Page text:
to assume that some quantity of pathogens already acquired (βY) are deposited from the hand
onto the surface during a contact (Rusin et al. 2002). However this quantity deposited will
depend on the current hand inoculum level ( ). Therefore this model will consider transfer
in both directions or bi-directional transfer. Consequently pathogen accretion (Y) can be
modelled by means of a recurrence relationship given in equation 1.
, (1)
This was used to predict the number of pathogens (cfu) on HCWs’ hands as they perform the
observed routine patient care in the two rooms. Hand hygiene is included by assuming that a
certain number of pathogens are removed after care concludes according to observations and
experiments by Girou et al. (2002). For each scenario 1,000 simulations were conducted to
produce a distribution, and the model validated against available literature (Pittet et al. 1999).
RESULTS AND DISCUSSION
Bioaerosol deposition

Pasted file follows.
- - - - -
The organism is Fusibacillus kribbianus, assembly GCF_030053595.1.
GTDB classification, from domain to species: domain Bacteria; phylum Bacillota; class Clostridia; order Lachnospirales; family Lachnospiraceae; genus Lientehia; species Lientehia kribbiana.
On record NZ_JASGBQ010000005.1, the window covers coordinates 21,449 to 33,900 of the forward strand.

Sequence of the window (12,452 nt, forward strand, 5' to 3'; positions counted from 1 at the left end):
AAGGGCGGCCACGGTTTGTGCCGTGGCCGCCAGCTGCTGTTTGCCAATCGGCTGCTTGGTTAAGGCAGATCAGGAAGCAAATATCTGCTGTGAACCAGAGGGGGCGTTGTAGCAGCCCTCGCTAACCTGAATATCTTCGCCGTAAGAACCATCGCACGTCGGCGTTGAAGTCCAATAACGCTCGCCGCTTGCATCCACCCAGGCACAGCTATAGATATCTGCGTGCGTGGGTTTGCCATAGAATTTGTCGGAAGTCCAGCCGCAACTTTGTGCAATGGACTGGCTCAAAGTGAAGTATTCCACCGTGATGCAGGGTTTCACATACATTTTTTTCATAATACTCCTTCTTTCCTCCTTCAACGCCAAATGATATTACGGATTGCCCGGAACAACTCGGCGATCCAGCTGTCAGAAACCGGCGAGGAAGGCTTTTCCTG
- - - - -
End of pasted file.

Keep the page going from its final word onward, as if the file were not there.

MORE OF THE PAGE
Figures 2a and b) show simulated temperature contours and velocity vectors for the single and
two-bed patient rooms, plotted on the horizontal and vertical surface through the bed.
Complex flow structures can be observed, with the cold inlet air impinging on the opposite
wall and multiple recirculation zones at the foot of the bed. A vertical heat plume emanates
from the supine mannequin and is depicted in the vertical plane.
a) Single room b) Two room
Figure 2. Velocity vectors (0.001-0.1m/s) superimposed over temperature contours (22-37ºC)
Figures 3 a) and b) depict the predicted pathogen concentrations in the three scenarios
normalised with respect to the global average. In the two-bed room cases, when patient 1 is
the infectious source, bioaerosols have a tendency to disperse, contaminating the adjacent
surfaces to patient 2. Conversely no such marked trend is observed when patient 2 is
infectious, where the particles are likely extracted by the ventilation rather than deposited on